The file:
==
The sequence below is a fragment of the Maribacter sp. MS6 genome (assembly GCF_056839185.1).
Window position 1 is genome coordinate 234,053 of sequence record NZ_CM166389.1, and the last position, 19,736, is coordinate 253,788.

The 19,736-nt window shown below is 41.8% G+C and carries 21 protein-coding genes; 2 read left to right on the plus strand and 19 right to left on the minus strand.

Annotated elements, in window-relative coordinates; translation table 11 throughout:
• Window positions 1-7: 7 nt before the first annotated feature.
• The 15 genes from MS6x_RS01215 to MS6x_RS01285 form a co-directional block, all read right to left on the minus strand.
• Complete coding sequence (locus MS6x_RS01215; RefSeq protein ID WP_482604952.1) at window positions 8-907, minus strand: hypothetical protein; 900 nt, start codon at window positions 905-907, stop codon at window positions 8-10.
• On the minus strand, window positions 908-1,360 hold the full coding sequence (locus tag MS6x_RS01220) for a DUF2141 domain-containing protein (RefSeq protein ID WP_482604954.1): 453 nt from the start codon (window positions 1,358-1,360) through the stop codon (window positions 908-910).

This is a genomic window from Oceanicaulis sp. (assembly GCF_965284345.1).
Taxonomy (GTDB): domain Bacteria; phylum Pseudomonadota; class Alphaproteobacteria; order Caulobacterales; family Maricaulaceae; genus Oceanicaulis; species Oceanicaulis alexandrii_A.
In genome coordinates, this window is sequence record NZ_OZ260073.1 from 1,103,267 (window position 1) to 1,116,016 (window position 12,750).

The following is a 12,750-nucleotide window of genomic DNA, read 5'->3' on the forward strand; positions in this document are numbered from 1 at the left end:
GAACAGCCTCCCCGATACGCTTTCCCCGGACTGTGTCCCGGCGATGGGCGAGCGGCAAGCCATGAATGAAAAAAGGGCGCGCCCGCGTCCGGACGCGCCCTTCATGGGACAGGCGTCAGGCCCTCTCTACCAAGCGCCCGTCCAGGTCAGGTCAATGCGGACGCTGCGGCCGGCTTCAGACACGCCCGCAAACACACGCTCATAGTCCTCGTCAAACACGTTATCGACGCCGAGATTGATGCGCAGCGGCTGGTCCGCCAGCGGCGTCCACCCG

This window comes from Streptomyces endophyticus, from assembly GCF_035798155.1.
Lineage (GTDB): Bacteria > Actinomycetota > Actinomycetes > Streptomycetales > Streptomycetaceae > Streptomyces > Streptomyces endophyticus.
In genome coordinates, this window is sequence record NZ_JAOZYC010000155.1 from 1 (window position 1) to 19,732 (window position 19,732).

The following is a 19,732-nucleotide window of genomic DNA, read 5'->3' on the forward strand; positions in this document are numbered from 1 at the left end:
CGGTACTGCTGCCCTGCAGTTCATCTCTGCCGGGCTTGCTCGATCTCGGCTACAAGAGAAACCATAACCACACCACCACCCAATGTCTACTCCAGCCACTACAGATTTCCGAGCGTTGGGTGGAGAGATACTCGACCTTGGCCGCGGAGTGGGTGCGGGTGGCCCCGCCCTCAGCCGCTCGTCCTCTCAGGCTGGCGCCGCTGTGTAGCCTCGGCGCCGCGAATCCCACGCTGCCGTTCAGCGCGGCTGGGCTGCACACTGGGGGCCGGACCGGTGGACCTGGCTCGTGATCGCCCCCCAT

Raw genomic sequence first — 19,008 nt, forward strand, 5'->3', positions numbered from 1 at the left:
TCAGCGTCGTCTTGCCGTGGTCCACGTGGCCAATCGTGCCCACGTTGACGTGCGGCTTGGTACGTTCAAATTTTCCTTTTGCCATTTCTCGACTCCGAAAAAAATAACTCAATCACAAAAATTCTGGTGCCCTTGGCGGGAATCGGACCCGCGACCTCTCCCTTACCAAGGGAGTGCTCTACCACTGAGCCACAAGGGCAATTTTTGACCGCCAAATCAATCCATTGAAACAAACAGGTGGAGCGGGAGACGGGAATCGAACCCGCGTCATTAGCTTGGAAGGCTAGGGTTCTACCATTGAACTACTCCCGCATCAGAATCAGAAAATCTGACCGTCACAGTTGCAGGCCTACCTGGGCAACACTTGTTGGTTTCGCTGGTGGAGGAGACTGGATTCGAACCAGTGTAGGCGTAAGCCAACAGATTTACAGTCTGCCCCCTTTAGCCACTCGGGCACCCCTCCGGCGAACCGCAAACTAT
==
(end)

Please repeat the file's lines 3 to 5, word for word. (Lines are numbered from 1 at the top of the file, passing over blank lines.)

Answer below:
The 19,736-nt window shown below is 41.8% G+C and carries 21 protein-coding genes; 2 read left to right on the plus strand and 19 right to left on the minus strand.

Annotated elements, in window-relative coordinates; translation table 11 throughout:
• Window positions 1-7: 7 nt before the first annotated feature.